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Header image Ecologic

Environmentally-Harmful Subsidies

Project

Environmentally-Harmful Subsidies

Long lived environmentally-harmful subsidies are numerous in Europe – coal is an oft-stated example, as are some aspects of the common agricultural policy (CAP) and common fisheries policy (CFP). Ecologic Institute is one of three institutions funded by the European Commission and DG Environment that will provide an ad-hoc group of the European Council with an overview of all environmentally-harmful subsidies, in addition to an investigation of specific cases studies on attempts to remove subsidies in Member States.

Reforming environmentally-harmful subsidies (EHS) is an important area of work in the context of environmental fiscal reform. At the EU level, the commitment to reduce EHS has been reaffirmed several times. The latest high-level statement in this context was given by the Spring European Council of 2006, which endorsed the “further exploration of ... a reform of subsidies that have considerable negative effects on the environment and are incompatible with sustainable development, with a view to gradually eliminating them.“ Subsequently, the Commission established a High Level Group on Competitiveness, Energy and the Environment in February 2006.

The aim of this project is to provide information and ideas to this ad-hoc group.

The objective of this report has been to investigate:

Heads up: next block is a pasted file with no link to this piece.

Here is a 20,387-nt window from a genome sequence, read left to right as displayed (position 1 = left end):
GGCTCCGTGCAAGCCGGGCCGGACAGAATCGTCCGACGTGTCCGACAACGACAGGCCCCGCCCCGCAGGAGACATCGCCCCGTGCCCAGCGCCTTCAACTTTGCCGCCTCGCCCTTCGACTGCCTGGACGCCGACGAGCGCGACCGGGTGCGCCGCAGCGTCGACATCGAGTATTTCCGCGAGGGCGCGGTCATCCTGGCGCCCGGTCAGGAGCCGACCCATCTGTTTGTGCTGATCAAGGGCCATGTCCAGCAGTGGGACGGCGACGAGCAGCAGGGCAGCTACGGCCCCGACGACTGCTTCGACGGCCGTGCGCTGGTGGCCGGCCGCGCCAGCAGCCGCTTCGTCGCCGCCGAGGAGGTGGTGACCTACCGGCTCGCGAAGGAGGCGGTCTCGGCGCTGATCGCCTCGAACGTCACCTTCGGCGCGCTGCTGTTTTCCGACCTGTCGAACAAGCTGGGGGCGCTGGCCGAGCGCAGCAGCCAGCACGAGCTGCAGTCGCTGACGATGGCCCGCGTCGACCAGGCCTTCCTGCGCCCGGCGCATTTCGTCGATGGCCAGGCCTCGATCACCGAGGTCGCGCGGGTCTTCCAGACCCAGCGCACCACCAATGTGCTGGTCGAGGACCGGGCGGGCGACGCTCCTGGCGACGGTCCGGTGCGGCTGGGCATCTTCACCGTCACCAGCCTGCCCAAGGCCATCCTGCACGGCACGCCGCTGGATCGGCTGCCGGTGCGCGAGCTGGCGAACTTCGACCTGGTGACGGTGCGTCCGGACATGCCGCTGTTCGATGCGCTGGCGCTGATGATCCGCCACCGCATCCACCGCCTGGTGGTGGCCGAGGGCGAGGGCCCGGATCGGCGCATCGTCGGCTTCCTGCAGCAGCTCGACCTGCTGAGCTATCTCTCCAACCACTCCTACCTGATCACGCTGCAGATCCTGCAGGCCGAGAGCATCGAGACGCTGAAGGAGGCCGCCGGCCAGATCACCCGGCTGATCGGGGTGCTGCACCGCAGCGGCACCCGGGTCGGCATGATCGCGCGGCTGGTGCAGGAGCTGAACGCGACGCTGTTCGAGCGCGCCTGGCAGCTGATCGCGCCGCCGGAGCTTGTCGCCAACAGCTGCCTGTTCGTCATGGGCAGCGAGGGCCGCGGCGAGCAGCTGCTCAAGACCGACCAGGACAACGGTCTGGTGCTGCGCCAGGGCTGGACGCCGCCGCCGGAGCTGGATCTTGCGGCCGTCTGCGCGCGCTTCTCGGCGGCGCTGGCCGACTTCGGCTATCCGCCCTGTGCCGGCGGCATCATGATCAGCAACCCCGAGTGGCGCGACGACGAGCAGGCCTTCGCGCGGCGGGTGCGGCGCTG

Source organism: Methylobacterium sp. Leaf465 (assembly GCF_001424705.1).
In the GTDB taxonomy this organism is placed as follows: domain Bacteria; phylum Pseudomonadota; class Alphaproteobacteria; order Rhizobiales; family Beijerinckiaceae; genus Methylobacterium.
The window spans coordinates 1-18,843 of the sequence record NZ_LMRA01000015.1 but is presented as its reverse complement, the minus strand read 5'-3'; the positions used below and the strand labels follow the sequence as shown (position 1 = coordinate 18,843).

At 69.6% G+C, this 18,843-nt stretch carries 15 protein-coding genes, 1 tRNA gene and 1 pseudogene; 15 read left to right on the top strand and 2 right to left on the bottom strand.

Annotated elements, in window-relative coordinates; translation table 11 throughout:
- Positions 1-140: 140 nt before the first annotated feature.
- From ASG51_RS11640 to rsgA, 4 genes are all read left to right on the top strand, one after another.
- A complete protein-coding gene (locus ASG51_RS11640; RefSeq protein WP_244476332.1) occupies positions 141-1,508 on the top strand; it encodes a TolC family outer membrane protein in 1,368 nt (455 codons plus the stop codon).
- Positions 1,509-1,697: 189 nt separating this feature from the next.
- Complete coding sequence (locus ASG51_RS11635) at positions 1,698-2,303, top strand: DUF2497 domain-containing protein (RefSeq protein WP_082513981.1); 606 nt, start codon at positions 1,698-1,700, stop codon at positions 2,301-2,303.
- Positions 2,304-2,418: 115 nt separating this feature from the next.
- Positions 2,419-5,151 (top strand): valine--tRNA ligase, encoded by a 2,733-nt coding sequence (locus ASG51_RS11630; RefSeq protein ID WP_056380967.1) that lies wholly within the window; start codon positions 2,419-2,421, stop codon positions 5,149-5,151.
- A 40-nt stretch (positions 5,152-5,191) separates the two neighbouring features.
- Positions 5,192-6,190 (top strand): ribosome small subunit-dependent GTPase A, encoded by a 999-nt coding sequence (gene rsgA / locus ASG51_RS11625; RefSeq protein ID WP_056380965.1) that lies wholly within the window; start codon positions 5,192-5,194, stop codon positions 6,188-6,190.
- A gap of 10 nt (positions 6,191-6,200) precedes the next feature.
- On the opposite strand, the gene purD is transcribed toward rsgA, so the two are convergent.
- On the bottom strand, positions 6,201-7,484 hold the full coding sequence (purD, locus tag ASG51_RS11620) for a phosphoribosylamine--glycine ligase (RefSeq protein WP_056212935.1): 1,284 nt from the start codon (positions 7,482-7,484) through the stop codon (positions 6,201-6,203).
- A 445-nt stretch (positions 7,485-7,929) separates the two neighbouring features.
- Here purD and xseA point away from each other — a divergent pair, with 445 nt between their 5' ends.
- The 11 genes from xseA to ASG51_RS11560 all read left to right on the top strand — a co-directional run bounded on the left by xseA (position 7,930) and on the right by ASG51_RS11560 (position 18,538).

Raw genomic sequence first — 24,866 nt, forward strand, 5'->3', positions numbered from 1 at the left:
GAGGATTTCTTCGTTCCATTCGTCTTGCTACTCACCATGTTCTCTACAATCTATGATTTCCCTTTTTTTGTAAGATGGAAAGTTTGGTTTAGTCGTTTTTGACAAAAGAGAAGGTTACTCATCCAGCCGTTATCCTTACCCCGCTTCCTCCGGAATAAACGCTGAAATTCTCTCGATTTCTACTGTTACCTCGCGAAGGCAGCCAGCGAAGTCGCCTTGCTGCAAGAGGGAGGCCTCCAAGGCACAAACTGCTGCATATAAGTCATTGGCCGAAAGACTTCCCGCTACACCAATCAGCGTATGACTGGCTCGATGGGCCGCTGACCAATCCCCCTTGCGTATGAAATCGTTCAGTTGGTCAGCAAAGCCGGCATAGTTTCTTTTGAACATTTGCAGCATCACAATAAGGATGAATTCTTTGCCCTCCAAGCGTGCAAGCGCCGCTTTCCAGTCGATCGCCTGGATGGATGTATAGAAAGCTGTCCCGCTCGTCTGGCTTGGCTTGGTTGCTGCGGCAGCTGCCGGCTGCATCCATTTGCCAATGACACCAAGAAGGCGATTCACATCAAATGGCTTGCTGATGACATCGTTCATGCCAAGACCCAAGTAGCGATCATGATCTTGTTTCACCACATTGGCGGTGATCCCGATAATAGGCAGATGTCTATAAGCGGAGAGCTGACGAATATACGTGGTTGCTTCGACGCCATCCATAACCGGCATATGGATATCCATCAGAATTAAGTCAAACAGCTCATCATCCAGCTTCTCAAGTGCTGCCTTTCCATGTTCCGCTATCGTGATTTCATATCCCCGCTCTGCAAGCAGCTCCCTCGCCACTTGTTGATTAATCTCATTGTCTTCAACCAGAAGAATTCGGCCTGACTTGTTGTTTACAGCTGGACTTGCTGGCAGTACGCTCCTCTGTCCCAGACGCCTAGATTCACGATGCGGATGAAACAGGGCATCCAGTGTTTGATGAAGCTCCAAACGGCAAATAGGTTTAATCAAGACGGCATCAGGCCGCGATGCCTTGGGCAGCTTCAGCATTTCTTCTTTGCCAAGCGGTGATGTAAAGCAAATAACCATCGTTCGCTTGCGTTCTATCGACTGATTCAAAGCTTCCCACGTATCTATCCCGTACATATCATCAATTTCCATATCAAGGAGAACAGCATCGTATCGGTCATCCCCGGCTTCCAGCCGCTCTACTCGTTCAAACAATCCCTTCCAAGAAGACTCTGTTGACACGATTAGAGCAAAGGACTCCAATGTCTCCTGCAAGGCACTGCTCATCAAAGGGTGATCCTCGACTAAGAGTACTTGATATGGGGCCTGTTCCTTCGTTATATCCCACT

• What harmful subsidies are;
  • Where they exist;
  • What effort has been made to reform the harmful subsidies
  • Whether these were successful, and what lessons can be drawn as regards obstacles and drivers for reforms, including positive practical approaches; and
  • What the implications are for Community State Aid policy.

It does this by reviewing the current literature, developing a long list of case studies based on specific criteria, and selecting a subset of case studies to conduct in-depth analysis to identify lessons learnt. The case studies examine the original rationale behind the subsidy, the process leading up to the reform, the role of stakeholders in the process, the scale and duration of the subsidy, the negative impacts on the environment, and their potential implication for Community State Aid rules. Most case studies relate to energy and transport sectors, but there are also some examples from the water sector. 


Funding
European Commission, Directorate-General Environment (DG Environment)
Partner
VU University Amsterdam, Institute for Environmental Studies (IVM), Netherlands
Duration
September 2006 to March 2007
Project ID
1750-19
Keywords
Subsides, Harmful subsidy, Community State Aid policy, EHS, energy, transport, water, Europe